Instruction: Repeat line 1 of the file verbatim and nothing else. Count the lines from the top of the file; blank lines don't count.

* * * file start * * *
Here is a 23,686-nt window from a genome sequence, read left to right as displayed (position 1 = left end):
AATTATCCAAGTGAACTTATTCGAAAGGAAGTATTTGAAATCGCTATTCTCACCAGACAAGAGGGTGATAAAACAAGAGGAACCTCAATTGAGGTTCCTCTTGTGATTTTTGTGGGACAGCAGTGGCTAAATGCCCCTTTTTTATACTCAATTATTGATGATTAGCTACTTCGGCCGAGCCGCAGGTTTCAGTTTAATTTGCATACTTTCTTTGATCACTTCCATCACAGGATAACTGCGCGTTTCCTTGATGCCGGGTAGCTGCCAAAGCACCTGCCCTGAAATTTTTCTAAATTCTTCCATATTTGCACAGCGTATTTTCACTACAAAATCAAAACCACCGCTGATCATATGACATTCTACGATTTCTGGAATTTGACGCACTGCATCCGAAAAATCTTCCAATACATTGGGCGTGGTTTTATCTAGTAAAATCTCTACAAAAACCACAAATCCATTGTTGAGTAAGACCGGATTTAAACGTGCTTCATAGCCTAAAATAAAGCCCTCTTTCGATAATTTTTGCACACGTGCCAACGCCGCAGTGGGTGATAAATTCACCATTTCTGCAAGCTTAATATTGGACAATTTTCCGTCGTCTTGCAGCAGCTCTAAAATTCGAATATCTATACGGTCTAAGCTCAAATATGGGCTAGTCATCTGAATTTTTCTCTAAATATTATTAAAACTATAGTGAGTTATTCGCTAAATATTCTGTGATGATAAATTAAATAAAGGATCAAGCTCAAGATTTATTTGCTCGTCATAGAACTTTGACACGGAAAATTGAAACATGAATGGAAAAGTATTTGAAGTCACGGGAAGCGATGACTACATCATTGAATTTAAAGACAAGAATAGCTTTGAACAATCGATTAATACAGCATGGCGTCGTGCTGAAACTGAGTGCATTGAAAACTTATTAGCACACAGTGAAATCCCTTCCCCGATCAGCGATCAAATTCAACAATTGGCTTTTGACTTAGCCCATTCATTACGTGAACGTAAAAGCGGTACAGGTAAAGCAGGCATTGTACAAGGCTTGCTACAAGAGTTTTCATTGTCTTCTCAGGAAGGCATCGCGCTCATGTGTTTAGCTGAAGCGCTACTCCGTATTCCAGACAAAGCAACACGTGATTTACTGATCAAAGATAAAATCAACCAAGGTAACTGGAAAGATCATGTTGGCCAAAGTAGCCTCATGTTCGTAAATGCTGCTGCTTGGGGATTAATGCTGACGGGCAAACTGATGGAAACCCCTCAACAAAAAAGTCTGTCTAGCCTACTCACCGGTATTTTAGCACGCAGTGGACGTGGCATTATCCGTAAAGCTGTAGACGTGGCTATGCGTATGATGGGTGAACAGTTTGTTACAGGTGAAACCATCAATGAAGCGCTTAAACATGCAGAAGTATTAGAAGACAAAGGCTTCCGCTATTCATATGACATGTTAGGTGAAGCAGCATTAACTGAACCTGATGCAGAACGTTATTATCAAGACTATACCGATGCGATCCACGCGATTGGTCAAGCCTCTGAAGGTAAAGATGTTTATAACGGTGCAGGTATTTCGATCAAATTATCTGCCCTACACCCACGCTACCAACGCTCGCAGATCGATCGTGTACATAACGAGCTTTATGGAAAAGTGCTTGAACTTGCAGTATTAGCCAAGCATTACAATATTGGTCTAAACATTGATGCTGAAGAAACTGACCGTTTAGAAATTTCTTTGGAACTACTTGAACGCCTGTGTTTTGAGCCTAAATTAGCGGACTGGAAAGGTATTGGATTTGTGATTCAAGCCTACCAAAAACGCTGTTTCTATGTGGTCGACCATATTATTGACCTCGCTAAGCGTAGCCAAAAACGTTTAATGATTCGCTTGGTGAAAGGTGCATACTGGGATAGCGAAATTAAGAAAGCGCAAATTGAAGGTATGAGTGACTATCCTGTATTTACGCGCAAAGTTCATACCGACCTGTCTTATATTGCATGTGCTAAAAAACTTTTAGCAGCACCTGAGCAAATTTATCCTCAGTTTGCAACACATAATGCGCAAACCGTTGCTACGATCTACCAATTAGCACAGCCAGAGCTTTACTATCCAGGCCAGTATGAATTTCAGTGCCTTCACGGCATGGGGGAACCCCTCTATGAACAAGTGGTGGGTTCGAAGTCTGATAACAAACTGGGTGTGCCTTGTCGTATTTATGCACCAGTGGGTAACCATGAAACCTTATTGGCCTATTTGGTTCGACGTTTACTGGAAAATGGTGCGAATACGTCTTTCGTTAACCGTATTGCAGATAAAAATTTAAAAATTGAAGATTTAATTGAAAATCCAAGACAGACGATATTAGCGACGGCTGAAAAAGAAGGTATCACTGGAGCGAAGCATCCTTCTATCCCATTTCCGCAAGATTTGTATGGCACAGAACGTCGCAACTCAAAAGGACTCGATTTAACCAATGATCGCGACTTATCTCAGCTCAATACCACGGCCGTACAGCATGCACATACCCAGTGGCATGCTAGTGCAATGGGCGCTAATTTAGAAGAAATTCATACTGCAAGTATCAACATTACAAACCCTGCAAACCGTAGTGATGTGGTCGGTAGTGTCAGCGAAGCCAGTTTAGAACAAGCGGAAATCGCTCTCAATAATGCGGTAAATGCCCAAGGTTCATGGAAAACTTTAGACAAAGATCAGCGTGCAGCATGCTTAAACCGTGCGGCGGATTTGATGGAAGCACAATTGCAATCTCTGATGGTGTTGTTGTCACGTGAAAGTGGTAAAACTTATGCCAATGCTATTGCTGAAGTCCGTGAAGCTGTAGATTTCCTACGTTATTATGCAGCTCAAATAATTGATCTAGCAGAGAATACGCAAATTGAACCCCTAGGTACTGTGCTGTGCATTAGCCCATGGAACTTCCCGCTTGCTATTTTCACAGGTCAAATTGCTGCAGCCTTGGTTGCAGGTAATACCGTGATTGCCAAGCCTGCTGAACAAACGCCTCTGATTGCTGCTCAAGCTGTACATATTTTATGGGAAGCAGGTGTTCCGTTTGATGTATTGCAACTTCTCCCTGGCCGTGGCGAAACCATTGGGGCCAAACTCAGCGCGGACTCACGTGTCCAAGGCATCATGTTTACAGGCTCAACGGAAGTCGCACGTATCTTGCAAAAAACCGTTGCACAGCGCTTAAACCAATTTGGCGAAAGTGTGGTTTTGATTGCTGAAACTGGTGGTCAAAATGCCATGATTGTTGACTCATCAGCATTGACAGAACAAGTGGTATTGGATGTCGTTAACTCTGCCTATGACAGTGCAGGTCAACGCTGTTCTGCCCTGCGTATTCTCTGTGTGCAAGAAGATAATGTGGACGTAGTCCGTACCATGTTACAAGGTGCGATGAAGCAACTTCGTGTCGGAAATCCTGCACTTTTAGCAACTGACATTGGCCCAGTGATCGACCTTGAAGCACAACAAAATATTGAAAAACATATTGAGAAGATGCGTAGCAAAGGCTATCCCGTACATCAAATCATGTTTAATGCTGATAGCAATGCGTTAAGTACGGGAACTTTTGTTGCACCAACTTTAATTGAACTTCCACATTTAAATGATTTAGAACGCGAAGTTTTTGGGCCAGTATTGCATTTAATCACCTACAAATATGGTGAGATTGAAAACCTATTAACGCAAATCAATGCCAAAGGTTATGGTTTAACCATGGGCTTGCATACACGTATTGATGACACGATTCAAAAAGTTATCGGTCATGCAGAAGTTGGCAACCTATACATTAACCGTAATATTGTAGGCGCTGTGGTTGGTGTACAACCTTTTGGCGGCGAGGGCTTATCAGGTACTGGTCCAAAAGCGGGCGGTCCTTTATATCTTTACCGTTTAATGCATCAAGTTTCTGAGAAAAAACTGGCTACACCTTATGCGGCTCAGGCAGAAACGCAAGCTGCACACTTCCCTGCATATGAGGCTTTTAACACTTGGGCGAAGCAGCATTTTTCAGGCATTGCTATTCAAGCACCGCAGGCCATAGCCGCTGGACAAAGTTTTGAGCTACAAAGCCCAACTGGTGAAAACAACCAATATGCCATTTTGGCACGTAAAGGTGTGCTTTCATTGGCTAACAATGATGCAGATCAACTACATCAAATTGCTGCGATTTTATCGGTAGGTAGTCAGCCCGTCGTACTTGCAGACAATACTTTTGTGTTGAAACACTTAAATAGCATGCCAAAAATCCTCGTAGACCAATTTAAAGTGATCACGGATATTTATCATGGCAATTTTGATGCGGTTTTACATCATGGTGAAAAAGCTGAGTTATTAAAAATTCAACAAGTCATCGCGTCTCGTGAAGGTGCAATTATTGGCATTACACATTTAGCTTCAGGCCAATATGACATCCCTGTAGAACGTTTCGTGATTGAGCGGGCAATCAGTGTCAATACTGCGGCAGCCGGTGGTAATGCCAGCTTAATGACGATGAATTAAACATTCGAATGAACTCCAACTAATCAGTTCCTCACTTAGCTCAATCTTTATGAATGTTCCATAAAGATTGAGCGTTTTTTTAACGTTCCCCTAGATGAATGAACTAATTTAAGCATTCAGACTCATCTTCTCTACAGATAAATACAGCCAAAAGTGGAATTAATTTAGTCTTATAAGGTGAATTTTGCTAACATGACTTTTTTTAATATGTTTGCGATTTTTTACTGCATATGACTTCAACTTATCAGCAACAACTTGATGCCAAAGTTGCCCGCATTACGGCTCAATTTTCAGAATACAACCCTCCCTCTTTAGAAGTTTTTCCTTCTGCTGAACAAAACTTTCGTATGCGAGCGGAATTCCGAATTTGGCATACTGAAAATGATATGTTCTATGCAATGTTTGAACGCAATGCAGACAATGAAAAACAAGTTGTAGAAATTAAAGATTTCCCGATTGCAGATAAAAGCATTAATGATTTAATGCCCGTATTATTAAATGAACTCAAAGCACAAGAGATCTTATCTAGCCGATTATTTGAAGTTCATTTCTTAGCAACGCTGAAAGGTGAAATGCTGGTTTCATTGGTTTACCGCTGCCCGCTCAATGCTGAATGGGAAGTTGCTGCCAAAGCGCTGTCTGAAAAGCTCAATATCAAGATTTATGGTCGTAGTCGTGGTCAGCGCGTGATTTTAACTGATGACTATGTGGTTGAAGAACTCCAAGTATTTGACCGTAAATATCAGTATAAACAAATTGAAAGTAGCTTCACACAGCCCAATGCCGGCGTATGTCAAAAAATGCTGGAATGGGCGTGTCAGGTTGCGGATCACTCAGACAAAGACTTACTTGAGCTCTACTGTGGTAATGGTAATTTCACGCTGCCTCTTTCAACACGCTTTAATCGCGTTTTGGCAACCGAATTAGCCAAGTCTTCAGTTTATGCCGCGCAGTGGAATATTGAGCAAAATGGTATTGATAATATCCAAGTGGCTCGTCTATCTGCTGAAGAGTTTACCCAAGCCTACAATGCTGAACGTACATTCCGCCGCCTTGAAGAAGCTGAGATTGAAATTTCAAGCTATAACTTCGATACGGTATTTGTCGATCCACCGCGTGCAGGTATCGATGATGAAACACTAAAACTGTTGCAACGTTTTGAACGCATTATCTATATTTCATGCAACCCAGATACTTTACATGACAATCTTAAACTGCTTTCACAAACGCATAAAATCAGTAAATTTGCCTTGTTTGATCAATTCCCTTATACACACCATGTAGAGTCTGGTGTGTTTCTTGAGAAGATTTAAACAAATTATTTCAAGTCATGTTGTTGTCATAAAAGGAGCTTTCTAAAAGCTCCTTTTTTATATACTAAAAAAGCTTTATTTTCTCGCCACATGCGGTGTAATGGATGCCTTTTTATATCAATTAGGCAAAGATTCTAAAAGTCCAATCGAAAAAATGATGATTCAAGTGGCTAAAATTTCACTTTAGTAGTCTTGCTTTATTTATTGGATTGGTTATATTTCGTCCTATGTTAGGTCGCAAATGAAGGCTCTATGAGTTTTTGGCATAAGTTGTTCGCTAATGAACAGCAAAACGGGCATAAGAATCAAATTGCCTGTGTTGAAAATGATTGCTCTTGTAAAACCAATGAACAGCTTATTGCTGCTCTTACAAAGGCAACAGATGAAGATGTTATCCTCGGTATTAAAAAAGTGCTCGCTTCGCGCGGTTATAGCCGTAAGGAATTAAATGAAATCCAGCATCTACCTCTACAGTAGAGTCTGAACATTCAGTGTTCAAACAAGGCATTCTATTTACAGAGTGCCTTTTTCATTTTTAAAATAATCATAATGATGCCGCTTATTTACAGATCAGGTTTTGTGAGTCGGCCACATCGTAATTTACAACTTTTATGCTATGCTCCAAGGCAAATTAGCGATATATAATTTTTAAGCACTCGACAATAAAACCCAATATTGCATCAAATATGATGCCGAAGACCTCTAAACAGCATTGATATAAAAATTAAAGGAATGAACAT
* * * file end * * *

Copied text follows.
Here is a 23,686-nt window from a genome sequence, read left to right as displayed (position 1 = left end):